Secrets of Centenarians
Only one in 6,000 people reaches the century mark and just one in 7 million lives to be 110 or older. Is it a fluke that some people live so many years or are there commonalities that allow them to push on well after a century of life? The New York Times recently took time to talk to a group of centenarians and find out their story and in my research I’ve found a few traits that seem to show up in most centenarians.
Crediting a Healthy, Low Impact Lifestyle
As you might expect, centenarians are usually free of many of the diseases like heart disease and diabetes that cause ill health later in life. They’re often amazing at dealing with stress so that it doesn’t reflect on their well being. Centenarians don’t abuse cigarettes or drink too much and they are rarely, if ever obese. They tend to eat very little meat, regularly exercise, and spend a lot of time with their friends and families according to a study at Boston University.
Genes Are Only Part of It
Without a doubt, genetics plays a major role in unusually long lives. Centenarians often have others in their family that have lived past a century. But genetics isn’t the only component. Based on studies at Boston University, it’s 70 to 80 percent environment and 20 to 30 percent genes.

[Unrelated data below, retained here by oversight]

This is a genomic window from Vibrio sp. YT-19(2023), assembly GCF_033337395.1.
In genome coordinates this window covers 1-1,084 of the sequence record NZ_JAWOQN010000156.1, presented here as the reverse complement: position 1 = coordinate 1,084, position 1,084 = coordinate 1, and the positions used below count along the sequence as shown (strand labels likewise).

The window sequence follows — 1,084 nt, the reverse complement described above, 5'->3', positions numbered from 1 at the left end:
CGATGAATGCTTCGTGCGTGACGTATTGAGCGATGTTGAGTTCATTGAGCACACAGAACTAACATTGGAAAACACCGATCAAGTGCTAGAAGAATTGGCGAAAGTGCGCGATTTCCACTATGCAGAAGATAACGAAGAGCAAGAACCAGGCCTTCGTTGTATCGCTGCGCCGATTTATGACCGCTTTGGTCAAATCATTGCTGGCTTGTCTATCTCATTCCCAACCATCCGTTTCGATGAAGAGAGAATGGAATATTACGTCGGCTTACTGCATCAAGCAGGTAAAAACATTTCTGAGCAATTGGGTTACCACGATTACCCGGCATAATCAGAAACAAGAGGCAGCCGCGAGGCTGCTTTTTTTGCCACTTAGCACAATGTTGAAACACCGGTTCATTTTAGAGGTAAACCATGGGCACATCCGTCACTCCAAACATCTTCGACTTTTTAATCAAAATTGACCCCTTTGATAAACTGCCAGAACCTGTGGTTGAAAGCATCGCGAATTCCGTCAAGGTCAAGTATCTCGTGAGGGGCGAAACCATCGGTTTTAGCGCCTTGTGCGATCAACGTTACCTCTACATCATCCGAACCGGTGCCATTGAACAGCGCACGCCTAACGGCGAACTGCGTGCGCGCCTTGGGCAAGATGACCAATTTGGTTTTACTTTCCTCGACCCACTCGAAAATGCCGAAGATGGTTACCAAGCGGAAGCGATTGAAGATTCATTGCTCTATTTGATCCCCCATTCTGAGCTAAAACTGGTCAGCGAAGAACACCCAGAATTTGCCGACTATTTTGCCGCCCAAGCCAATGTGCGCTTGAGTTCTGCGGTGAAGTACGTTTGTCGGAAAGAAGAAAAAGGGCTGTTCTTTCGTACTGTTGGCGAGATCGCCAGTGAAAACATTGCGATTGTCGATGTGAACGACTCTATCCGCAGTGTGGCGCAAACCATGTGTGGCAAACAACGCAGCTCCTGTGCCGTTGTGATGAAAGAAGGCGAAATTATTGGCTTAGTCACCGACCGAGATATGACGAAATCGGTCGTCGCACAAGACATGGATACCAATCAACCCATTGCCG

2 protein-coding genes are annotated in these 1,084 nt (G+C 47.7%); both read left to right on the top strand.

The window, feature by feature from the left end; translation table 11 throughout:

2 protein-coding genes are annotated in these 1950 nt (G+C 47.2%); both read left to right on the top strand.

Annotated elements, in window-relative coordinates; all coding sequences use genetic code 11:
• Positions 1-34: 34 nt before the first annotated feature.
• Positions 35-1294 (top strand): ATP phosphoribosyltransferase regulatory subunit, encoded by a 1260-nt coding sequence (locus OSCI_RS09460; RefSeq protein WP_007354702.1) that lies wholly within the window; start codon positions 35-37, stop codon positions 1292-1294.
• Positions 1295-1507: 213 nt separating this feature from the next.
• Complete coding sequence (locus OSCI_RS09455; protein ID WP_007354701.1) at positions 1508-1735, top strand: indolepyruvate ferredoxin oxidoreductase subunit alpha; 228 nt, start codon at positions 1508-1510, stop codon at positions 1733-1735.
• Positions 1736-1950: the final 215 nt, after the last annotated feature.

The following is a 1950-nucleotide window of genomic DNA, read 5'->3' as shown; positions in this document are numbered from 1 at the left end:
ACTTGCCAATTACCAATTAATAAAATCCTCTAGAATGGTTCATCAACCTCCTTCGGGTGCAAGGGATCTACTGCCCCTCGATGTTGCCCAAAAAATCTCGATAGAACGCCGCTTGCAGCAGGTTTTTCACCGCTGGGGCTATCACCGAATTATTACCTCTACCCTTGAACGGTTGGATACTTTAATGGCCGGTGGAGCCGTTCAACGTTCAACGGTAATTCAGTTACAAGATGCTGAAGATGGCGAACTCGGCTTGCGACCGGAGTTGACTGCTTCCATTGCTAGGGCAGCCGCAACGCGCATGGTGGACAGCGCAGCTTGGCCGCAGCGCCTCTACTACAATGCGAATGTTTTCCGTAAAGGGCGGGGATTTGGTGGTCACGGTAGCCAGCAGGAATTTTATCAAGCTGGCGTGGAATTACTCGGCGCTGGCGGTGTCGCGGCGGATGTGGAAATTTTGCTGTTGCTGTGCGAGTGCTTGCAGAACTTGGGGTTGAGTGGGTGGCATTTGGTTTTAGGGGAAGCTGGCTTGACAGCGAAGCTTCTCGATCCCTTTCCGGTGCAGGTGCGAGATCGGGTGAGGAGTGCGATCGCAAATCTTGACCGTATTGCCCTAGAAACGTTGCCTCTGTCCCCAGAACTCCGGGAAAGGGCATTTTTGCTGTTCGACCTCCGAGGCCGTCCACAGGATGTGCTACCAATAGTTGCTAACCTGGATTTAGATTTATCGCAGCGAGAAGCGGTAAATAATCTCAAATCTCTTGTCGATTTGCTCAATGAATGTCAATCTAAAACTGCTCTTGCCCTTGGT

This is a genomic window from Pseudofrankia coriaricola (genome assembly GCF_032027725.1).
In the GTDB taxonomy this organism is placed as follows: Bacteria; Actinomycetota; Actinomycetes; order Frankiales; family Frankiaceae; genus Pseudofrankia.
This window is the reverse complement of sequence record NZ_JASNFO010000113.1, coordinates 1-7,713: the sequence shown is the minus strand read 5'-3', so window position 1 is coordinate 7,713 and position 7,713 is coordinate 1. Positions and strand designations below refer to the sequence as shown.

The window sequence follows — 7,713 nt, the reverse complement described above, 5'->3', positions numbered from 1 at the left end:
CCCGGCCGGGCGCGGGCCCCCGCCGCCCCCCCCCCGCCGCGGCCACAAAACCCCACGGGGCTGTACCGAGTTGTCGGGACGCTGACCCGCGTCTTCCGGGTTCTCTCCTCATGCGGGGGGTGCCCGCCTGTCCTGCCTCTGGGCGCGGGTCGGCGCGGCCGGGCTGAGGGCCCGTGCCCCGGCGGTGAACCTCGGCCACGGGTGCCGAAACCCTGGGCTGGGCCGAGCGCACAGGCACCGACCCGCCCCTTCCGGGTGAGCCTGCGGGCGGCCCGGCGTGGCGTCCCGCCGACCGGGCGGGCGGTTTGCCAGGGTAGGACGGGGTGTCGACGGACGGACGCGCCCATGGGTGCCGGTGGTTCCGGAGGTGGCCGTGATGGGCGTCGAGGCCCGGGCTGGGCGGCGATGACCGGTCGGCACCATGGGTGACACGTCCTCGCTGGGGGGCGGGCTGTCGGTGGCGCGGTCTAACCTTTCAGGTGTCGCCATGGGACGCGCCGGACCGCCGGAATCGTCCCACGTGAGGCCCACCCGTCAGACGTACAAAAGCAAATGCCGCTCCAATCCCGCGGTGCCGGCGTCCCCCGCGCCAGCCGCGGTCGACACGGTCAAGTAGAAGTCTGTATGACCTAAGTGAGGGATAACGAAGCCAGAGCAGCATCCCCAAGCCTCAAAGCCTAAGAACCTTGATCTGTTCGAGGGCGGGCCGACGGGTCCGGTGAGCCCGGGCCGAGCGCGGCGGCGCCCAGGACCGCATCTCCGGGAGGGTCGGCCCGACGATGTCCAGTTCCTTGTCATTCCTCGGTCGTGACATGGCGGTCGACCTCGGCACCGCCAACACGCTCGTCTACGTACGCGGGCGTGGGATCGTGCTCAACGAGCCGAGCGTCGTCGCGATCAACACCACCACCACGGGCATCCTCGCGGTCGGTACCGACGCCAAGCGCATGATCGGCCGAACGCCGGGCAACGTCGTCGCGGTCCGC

Where Do Centenarians Come From?
While the US has a high rate of centenarians, this doesn’t always mean a high quality of life. Quality of life is sometimes surpassed by the need to keep people alive. It’s not about just living past a century, but being functional the whole time. The Seventh-day Adventists live an average ten years longer than others in this country, to an average age of 88 with a higher percentage of unusually long lives. They don’t smoke, tend to be lean and fit, and get regular exercise. They eat a largely vegetarian diet and spend a lot of time involved with family and religion, which scientists think helps them manage stress according to a story in the LA Times.
In Okinawa, an island of Japan there are more centenarians than any other place in the world. Their diet is filled with whole grains, vegetables, and fish. They eat very little meat and dairy. An Okinawan staple is tofu and bean curd.
Dominica has the second highest rate of longevity in the Western Hemisphere. Out of a population of 70,000, 21 Dominicans are more than 100 years old. Tourism minister Charles Savarin attributes Dominicans’ longevity to the island’s pristine environment. He says:
Many people still drink water straight from the rivers. The water is naturally filtered and entirely without chemicals. There are no industrial plants emptying into the streams and the sea. Most of the country is heavily forested so that we may have more oxygen here than anywhere else.
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